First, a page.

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Title insurance was born and bred in America back in the late 1800s to protect the buyers of real estate and mortgages from defective titles, liens, and encumbrances. Should a title transfer to the buyer and it turns out to be other than what was represented or the new owner should suffer some kind of financial loss because of it, the policy steps in to reimburse the client for the loss plus related legal expenses up to the face value of the policy.

What brought it about?
Fraud is the simple answer. Fraud used to come in many forms. In some cases, a homeowner would sell the house to multiple clients at the same time. One or more of the homeowners would be sold a fake title. When push came to shove, the fight would come to the recorders’ offices where records of official sales are kept. If one of those hoodwinked people couldn’t prove that the title had indeed transferred to them, then they were out of luck. They may be able to get something out of the court system, but it would take some time to hear and be proven, especially if the seller in question skipped town.

This and other illegal sales were being made throughout the U.S. It inspired the revolution of the title insurance policy.

Before title insurance was thought up, it was up to the purchaser to investigate the validity of a home’s title. If they purchased a home only to find that the title was a fraud, he or she would be out of luck. Insurance companies jumped on this opportunity and title insurance has been popular ever since.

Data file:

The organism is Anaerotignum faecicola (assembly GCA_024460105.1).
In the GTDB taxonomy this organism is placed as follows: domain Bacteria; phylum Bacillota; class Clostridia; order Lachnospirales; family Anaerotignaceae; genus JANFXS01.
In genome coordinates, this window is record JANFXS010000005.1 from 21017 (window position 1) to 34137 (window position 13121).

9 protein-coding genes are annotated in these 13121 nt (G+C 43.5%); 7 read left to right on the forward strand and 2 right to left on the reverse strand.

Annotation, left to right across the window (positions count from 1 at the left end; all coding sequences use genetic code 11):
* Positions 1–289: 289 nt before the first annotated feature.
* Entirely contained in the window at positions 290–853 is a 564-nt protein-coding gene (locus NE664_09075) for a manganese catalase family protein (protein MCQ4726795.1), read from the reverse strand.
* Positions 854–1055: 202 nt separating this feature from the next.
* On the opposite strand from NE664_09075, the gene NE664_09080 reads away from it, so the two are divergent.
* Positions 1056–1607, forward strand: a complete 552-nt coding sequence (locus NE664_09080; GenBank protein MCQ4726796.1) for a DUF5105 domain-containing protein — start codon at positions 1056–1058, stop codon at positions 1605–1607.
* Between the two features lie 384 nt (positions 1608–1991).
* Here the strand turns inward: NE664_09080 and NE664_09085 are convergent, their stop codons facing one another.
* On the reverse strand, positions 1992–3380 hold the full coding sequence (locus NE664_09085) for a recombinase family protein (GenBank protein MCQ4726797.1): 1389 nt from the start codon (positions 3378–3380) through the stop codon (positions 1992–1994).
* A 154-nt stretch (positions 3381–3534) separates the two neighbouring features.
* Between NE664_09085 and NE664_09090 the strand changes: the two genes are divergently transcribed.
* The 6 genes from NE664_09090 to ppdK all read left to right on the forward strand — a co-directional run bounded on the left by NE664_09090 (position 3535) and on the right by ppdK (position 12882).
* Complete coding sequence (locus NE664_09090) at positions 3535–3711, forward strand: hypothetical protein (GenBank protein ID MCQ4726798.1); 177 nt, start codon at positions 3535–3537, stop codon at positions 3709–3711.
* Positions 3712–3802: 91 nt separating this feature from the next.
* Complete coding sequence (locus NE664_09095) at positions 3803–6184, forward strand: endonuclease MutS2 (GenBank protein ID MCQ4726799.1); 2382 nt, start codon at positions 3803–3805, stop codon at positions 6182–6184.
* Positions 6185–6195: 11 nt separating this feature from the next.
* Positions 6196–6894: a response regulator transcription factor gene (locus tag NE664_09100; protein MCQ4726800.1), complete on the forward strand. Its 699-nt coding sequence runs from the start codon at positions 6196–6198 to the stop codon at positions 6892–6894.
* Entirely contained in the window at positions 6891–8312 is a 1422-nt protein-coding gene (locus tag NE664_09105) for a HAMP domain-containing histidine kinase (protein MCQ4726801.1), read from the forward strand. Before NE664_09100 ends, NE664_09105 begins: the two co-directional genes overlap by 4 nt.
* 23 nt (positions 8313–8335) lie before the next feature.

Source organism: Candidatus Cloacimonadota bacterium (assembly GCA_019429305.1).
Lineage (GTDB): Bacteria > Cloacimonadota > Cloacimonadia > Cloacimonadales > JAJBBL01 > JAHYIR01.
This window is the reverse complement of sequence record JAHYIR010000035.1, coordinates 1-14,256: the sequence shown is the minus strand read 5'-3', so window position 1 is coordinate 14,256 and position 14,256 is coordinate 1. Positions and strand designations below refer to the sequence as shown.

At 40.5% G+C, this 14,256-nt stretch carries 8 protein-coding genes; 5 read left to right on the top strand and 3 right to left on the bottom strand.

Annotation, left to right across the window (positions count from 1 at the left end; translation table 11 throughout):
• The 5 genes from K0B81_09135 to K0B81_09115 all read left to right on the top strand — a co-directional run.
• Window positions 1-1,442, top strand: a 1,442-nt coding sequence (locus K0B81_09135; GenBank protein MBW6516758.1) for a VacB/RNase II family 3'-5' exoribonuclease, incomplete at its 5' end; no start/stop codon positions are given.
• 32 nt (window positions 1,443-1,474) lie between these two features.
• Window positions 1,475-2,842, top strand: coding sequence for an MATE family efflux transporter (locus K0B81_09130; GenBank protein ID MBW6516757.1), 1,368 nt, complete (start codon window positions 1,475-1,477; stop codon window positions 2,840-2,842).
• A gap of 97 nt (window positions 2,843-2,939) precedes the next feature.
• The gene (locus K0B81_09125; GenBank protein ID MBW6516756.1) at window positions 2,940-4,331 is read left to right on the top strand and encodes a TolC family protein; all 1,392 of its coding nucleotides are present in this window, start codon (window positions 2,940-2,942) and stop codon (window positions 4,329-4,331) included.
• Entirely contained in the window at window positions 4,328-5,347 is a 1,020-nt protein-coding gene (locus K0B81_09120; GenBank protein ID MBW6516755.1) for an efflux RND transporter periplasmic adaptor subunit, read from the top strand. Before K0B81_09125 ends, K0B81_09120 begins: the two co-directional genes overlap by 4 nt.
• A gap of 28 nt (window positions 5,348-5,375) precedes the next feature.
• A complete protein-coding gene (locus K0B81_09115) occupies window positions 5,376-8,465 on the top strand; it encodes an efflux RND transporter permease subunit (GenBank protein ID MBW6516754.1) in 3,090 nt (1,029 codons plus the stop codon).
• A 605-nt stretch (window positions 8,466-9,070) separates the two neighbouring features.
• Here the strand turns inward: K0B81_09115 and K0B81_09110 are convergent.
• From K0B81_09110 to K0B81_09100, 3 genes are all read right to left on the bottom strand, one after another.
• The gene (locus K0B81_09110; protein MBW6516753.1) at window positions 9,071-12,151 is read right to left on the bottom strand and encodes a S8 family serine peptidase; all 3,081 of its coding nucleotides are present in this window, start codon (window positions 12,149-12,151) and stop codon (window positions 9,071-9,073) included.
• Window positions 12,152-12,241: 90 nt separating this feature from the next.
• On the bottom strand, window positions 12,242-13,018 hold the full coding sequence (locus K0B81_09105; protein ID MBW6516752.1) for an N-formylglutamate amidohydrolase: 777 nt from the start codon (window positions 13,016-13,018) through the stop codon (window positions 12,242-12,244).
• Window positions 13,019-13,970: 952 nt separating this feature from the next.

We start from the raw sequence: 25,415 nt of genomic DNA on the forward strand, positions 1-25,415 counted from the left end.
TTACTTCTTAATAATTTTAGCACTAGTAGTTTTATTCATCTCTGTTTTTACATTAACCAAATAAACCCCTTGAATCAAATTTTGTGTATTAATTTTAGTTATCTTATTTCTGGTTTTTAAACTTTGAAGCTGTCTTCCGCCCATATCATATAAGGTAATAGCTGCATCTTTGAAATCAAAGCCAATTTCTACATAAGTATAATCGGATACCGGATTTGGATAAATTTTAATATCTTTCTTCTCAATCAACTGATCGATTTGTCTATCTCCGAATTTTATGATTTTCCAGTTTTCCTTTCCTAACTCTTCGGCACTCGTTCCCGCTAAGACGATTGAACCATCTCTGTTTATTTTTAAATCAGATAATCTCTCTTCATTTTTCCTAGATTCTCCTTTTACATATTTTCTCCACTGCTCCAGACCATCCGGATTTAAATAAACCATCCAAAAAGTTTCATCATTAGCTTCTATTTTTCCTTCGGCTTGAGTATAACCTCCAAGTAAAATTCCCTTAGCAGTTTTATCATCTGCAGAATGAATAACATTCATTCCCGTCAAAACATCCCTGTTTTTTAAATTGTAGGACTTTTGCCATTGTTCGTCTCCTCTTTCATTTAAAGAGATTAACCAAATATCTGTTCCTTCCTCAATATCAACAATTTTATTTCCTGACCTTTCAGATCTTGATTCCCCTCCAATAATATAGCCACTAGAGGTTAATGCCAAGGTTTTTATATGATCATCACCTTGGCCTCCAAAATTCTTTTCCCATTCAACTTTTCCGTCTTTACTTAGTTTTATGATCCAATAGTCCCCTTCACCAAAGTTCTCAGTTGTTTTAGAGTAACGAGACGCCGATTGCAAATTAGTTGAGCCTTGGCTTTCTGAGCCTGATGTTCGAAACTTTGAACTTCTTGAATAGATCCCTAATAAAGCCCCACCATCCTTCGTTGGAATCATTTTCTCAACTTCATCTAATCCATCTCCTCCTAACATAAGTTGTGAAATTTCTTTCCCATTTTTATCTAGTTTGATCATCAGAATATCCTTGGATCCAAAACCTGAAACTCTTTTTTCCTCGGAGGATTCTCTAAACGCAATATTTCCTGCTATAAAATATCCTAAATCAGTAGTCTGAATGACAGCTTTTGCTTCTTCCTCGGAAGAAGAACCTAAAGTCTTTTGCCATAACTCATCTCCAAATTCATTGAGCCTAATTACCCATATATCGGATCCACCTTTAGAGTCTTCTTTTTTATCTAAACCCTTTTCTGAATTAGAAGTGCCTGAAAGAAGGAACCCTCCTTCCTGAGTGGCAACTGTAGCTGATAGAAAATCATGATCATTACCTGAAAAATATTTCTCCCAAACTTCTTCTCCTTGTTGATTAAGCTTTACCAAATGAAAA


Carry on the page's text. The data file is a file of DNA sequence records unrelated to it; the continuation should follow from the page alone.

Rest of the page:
Who benefits?

The purchasers, benefited from this arrangement, but they weren’t the only ones. Insurance companies also benefited from the deal, as the fraudulent sales didn’t come close to making up a majority of the sales and yet buyers wanted their deals insured. Many plans would simply go unclaimed. It wasn’t long before another party’s interest was piqued, one who was just as much at risk in these deals as the buyer: the mortgage or VA home loan lenders.

This is where lenders come in.

The policy has gained such traction that some mortgage or veteran home loan lenders could require you to purchase it before they give you a loan. This kind of deal making is common in auto insurance as well.

Should you take out a loan to purchase a vehicle, you would likely be required to cover it with the best insurance around. The legal limit of auto insurance often ensures you cover the cost of bills relating to others affected by a collision. It doesn’t usually cover your bills should you or your vehicle be injured when you’re at fault. That’s not good enough for banks who would lose money should you total the car and stop paying.

The same concept holds true for the banks and VA home loan lenders. Since they have an interest in the financial stability of the home, they often want to ensure their investment is well in hand: protected from every kind of problem.

Title insurance is an extremely helpful policy to take out when purchasing a home. You never want to take chances when making a purchase as large as a home. Title insurance helps minimize the risk of huge financial loss.

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